Lynn Crossett started playing music while he was also beginning his professional journey as a college student in Austin, Texas. The highway that he hopped on leading him to success in the legal profession always had a parallel service road toward singer-songwriterdom. He now lives in San Marcos, Texas and teaches there full time as a law professor at Texas State University.
While Lynn had no unusual, direct musical influence as a child, by the time he hit his late teens, he had developed a strong desire to play guitar. For a while, however, he felt intimidated by the prospect. Then he had an epiphany: “…I finally demystified it and realized ‘Wow, most of the stuff I really like so much is just three or four chords.’ I realized I could actually play these songs, and almost immediately started writing songs…” Song writing has been his main endeavor ever since.
Getting better as a musician and singer has also been an ongoing pursuit for Lynn, but songwriting has remained his primary focus. “The artists I admire the most are really good songwriters,” says Lynn. “They may not be what we would consider talented singers, or have a naturally pleasant sounding tone of voice, but they deliver wonderful songs. I’m more drawn to those artists because I probably identify with that more myself.”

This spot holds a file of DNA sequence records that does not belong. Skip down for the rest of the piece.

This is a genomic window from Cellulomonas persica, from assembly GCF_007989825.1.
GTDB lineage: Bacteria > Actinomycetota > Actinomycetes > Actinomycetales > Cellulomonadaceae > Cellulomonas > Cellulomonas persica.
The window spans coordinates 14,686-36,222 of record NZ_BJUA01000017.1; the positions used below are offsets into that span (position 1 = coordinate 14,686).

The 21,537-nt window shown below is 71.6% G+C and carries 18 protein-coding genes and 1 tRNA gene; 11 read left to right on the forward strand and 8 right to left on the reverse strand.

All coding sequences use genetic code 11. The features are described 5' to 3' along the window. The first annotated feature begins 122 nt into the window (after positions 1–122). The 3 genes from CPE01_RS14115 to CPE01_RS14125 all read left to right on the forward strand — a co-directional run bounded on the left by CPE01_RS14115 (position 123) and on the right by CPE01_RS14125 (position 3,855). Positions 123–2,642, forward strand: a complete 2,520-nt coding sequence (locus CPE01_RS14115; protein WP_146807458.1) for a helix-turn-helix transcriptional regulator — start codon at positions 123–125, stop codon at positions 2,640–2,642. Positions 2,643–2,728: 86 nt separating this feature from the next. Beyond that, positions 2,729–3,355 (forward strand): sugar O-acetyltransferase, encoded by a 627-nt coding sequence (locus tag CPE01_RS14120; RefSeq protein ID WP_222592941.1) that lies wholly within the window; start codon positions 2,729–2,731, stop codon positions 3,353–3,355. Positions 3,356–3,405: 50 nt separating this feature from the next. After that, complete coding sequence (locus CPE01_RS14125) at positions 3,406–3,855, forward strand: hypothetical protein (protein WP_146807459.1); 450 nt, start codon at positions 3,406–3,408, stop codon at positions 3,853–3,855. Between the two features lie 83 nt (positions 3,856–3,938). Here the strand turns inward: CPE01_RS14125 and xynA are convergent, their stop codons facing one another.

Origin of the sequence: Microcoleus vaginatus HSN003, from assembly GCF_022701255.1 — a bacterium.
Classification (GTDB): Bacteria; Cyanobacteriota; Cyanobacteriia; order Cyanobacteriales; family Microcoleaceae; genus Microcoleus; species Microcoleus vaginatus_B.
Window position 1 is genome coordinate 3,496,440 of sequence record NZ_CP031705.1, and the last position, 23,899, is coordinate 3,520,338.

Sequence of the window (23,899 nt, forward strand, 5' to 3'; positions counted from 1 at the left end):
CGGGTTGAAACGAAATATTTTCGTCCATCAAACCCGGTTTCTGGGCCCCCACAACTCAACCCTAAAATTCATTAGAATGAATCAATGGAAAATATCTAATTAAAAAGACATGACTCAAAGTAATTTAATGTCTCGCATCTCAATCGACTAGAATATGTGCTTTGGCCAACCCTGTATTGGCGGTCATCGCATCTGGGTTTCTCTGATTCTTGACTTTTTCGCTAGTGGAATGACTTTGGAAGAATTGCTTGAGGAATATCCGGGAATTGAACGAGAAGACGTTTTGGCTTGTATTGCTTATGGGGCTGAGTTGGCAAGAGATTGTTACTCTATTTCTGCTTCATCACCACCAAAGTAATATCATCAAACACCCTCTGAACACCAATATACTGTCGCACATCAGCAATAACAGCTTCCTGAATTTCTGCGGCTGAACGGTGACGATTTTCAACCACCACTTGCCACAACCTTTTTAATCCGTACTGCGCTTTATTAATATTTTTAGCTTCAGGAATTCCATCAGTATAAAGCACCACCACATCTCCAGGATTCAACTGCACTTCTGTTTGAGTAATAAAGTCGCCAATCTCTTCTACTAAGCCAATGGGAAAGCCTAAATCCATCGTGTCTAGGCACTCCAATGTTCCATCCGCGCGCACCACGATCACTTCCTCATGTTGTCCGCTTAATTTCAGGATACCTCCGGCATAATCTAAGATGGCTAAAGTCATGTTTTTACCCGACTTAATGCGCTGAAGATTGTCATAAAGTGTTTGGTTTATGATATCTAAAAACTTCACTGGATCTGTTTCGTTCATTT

In the Company of a Song is Lynn’s first professionally recorded album, released in April 2022. It was produced by Grammy Award winning alt-country legend Lloyd Maines and features not only the producer’s signature steel guitar work but also fiddle and mandolin by Dennis Ludiker (Asleep at the Wheel, Milkdrive) and harmony vocals by HalleyAnna Finlay Welch on two songs (“Warren and Whitney” and “Child Support Trips”). The album contains a wide range of lyrical and musical themes, based on Lynn’s keen observations of life. Because he divides his time between his home base in Texas and Southern California, it also features a number of coastal-inspired tunes, like the tale of a busker on the Santa Monica Pier in the first song (“Stay Awhile”), and images of Los Angeles in “Boulevard.”
By Dan Walsh
To find out more, visit www.lynncrossett.com. Click here for the full interview.